Since moving to Pittsburgh and patronizing fantastic local craft breweries as well as sampling outstanding imports from countries like Germany and Belgium, I have come to enjoy beer in the way others enjoy fine wines. Perhaps it was inevitable that I would be drawn to homebrewing. If you are curious about trying it yourself, here is a rundown of my forays into the art and science of brewing.
The first beer I brewed was a Belgian wit; I used a “no-boil kit” in which the wort—the mixture of malts and adjuncts that eventually ferments into beer—was already created and sold to me in cans. All I had to do was add water and yeast, then wait. While easy and fun, it was not true homebrewing; I had very little control over the strength of the beer, the types of hops being used, and the strains of yeast. The science was already done. Like a paint-by-numbers creation, no-boil homebrews can be a great place to start but are not something you would show to your friends as an example of your artistic skill.
After a year or two, I bought a full set of supplies (a brewing vessel, a bottle capper, some measuring devices, and other such items) and prepared for my first real homebrew. Again, I bought a kit with a recipe, but the wort had to be created from scratch this time. I steeped my grains, mixed in liquid malt, added the hops, and timed my boil to ensure the mixture was properly prepared for fermentation. Three weeks later, I had two cases of a homebew Oatmeal stout. It wasn’t fantastic, but friends and family enjoyed every last bottle.
I have done three batches since then, all of different styles: a Belgian Strong Pale Ale, an Imperial Stout, and, my most recent composition, a Bavarian Dunkelweizen. All are ales, which require a week or two for one fermentation cycle at around 65 degrees Fahrenheit, with the yeast fermenting from the top of the beer down. In contrast, lagers require colder temperatures and longer fermentation periods, with the yeast fermenting from the bottom up. To do lagers (eventually), I will need a refrigerator devoted to nothing but brewing.
For now, I am very satisfied with ales. It is fun to try to recreate the tastes and appearances of some favorite beers while also adding my own little touch. For my Dunkelweizen—a German or Bavarian ale that uses wheat along with or in place of barley as the main malt—I created an experimental recipe. Here is a step-by-step view of the two-week process , with a few recipe secrets.
I first prepared my wort in a 6 gallon plastic bucket, beginning with a dry malt extract to save the time it would have taken to steep the grains. (Otherwise, I would have steeped the cracked grains at a steady temperature to draw out the malt, then strained out the grains to leave the malt suspended in water.) The malt is the bulk of the brew’s fermentable sugar, and the amount of fermentable sugar used will the beer’s strength, color, and body.
I used 6 pounds of malt, 5 of wheat and 1 of light barley, targeting a brew of 5 to 6 percent alcohol by volume. (For comparison, a Budweiser is just under 5 percent.) I boiled two gallons of water, added my malt to the boil, and kept this boiling for an hour, adding ingredients along the way. One was clover honey, which is also fermentable and will therefore add a bit of strength to the beer. Since it doesn’t always fully ferment, it can stay in the final beer as a sweetener and thicken the body somewhat. I added tettnager hops, a less-bitter hop that is popular in German beers. I also added an experimental tea mixture early in the boil, made from chamomile and catnip. Catnip is in the mint family but it doesn’t exhibit the “cool” feeling of other mints, and it tastes closer to something like oregano.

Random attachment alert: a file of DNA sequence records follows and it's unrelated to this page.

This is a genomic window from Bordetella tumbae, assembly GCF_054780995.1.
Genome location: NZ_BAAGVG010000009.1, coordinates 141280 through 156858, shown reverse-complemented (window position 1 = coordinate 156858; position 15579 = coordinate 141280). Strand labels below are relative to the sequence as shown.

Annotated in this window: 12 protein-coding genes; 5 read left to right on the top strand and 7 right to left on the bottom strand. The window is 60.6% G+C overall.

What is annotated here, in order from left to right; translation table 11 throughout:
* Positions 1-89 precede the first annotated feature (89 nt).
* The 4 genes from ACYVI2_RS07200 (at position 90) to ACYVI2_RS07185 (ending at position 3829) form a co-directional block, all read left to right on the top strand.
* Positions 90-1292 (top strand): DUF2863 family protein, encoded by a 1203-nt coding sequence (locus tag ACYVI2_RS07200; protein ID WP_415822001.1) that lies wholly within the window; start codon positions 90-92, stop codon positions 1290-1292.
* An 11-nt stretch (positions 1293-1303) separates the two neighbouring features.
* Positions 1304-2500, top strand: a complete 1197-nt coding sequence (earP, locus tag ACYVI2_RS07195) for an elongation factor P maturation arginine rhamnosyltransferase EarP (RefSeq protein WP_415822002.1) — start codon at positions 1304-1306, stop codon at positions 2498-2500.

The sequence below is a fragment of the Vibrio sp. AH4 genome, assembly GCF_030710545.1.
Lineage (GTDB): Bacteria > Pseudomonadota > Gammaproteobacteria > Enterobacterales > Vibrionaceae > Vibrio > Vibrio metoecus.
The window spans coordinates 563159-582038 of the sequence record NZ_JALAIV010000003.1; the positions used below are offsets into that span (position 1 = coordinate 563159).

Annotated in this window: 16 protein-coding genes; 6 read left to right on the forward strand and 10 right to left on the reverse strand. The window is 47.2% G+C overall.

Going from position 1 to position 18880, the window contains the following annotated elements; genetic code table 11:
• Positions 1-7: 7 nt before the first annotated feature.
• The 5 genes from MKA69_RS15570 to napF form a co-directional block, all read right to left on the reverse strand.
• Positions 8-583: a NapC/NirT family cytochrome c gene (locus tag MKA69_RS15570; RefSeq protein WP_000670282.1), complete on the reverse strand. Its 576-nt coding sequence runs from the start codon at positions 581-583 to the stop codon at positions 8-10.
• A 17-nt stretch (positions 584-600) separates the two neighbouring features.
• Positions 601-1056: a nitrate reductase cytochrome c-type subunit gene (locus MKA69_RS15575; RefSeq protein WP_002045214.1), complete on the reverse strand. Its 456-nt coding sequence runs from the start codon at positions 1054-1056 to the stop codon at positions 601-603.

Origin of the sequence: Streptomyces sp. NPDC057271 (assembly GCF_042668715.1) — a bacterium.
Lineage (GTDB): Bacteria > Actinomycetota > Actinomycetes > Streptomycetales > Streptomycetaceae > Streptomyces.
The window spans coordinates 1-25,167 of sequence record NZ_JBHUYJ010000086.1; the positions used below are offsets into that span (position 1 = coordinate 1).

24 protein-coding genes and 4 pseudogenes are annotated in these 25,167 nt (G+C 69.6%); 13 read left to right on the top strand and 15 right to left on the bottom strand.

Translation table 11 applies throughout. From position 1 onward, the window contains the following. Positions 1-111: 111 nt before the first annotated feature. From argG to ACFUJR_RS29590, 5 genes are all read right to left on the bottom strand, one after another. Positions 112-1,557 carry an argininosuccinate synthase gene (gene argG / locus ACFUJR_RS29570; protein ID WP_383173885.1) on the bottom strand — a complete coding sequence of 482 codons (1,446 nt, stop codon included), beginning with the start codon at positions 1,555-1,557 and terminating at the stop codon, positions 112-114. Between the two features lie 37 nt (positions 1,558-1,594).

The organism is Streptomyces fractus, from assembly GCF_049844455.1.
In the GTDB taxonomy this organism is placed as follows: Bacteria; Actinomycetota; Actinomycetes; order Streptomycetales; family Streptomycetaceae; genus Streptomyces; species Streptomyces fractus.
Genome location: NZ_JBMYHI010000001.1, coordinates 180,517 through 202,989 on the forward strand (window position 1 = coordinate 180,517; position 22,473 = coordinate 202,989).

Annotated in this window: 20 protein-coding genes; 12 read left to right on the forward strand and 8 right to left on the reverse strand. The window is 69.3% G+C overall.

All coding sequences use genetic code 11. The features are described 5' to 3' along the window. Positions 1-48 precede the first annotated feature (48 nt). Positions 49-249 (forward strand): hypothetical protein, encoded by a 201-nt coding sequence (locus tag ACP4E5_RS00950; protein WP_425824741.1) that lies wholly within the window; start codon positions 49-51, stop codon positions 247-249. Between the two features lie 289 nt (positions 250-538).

The next step was to cool the wort and then add water to bring the batch up to 5 gallons. In preparation for adding the yeast and initiating fermentation, it became crucial to sterilize everything the beer would touch, using a special cleaning agent that is safe for brewing materials. Otherwise, any type of foreign organism could ruin the entire batch with off flavors.
The strain of yeast used will largely determine the taste of the final beer. Identical worts can yield very different end products if mixed with different yeast strains. I used a strain intended for German wheat beers. (My local homebrew shop carries all of these ingredients, and has a special refrigerator where small vials of about 60 different varieties of yeast are stored and categorized by their strains.)
After adding the yeast, I sealed the container and left the brew to ferment for two weeks. I chose not to do the optional step of a secondary fermentation, in which the beer is transferred to a second (normally glass) container to continue fermenting for weeks or months, lending a more mature flavor to the brew. Instead, I went straight to bottling. At this point, the wort had become beer, albeit flat. I transferred it to a bottling bucket, which has a spigot on it, then mixed in a primer, a small amount of sugar in suspension that reactivates the yeast briefly. I quickly began bottling, filling each of the 50 twelve-ounce glass bottles and capping them with a hand-held capper. Finally, I stored the bottles in a dark place for another 10 to 14 days, during which time the yeast ate through the primer, putting off carbon dioxide that was forced into suspension and created carbonation.
Homebrewing requires a lot of patience, but pays off when you open the first bottle of a new batch and find it to your liking. Depending on the strength, your beer can be stored for months or years. Because a small amount of yeast remains in suspension in homebrewed ales, it is a “live beer” and its taste can evolve over time. Very strong beers can change drastically over the course of a few years. So I try to put aside a few bottles of each batch, letting it mature (fingers crossed) like a fine vintage.